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Microsoft has partnered with the researchers at University of Washington to develop one of the first complete storage systems to house digital data in DNA. The supposed storage system will have random-access readability and error correction protocols that are required for real-world applications.
In a press release, the company Luis Ceze, UW associate professor of computer science and engineering said, “Life has produced this fantastic called DNA that efficiently stores all kinds of information about your genes and how a living system works. It’s very, very compact and very durable. We’re essentially repurposing it to store digital data, pictures, videos, documents, in a manageable way for hundreds or thousands of years.”
In short, the team of bioengineers and computer science and electronic engineers were able to find the technology to encode data from four image files into the what they are referring to as nucleotide sequences of synthetic DNA snippets. This was supposedly possible by converting the long strings of 1s and 0s in digital data into the four building blocks of the DNA sequence — adenine, guanine, cytosine and thymine. According to the researchers, they were also able to reverse the process and correctly validate the data without losing a single byte of information.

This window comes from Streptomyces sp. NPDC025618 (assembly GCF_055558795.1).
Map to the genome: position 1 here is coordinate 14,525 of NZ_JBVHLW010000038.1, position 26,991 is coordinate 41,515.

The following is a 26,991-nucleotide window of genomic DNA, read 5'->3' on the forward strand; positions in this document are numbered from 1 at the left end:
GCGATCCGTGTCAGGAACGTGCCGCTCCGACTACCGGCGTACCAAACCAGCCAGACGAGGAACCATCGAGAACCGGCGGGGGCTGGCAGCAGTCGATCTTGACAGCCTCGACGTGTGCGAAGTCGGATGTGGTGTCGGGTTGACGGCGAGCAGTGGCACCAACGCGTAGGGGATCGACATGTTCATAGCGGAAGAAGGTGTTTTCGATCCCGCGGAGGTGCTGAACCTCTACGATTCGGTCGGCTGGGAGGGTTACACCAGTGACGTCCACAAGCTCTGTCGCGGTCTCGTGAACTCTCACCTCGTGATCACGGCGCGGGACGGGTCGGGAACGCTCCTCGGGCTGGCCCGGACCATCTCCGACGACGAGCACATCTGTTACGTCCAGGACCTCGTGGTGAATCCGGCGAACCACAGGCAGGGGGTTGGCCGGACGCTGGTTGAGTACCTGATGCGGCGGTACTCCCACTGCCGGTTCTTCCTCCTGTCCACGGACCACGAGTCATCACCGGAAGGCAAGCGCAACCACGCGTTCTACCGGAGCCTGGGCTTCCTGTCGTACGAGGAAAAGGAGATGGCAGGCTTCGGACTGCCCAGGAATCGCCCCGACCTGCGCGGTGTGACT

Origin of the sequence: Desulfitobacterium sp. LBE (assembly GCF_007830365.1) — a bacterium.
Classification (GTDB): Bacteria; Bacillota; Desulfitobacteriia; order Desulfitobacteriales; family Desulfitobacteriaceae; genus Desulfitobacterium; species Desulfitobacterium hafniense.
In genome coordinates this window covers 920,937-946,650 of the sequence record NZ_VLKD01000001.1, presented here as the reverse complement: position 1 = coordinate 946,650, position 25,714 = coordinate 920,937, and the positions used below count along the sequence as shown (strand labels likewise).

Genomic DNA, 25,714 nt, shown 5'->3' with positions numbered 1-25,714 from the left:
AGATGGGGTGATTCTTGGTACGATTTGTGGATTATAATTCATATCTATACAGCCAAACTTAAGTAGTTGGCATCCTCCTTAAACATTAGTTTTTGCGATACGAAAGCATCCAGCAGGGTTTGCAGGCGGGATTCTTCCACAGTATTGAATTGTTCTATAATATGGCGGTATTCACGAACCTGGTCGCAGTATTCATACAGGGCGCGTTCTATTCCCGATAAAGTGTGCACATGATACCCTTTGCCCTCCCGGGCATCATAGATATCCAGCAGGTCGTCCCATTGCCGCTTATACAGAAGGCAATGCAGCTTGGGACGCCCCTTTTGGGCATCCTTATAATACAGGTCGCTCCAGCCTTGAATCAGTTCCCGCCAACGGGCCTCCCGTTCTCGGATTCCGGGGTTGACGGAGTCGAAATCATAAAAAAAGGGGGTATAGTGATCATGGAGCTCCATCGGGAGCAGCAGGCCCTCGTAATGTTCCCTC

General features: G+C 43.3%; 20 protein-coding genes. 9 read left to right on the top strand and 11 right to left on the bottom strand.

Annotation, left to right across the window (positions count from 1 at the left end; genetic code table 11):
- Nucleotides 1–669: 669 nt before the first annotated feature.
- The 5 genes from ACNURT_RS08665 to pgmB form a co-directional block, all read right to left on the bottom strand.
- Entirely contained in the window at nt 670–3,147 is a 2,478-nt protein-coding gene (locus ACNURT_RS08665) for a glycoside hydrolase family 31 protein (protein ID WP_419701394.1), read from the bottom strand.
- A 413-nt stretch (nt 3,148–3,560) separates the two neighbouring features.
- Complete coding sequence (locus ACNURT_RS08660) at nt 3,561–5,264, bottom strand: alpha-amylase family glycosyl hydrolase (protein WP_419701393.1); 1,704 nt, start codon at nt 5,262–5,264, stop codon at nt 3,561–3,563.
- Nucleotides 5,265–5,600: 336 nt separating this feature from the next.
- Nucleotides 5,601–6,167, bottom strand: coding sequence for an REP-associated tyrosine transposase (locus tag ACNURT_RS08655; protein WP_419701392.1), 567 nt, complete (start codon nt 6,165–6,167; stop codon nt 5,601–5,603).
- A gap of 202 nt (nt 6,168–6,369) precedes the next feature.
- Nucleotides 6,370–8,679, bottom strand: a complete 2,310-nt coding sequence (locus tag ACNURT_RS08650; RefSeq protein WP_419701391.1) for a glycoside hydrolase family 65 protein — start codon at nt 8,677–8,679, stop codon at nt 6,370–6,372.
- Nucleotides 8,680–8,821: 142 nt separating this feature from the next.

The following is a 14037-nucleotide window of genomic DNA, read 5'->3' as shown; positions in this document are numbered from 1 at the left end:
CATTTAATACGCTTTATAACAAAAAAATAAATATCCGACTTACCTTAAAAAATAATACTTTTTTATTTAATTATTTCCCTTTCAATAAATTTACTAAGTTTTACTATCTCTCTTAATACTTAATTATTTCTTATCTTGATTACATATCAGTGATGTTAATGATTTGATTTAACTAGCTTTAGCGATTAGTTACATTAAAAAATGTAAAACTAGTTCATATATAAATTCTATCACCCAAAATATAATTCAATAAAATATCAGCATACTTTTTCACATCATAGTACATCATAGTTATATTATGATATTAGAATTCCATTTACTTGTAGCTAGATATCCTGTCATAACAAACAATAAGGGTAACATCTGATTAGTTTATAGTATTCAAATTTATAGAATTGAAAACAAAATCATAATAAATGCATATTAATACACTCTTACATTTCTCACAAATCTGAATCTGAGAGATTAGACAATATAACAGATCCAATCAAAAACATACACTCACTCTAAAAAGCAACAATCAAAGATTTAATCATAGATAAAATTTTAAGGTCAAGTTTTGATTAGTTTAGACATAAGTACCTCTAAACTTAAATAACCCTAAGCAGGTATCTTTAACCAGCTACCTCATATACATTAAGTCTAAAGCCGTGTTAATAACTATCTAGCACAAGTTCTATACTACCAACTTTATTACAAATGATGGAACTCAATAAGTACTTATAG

A report on NYTimes last year noted that these storage-laced DNA molecules can keep the data intact for centuries — which is far more than what you expect from compact disks and SSDs.
Now that they have figured out the technology, the next challenge for the two parties is to make it affordable to people. Which they will be working on for presumably next few years. You can read more about the science here.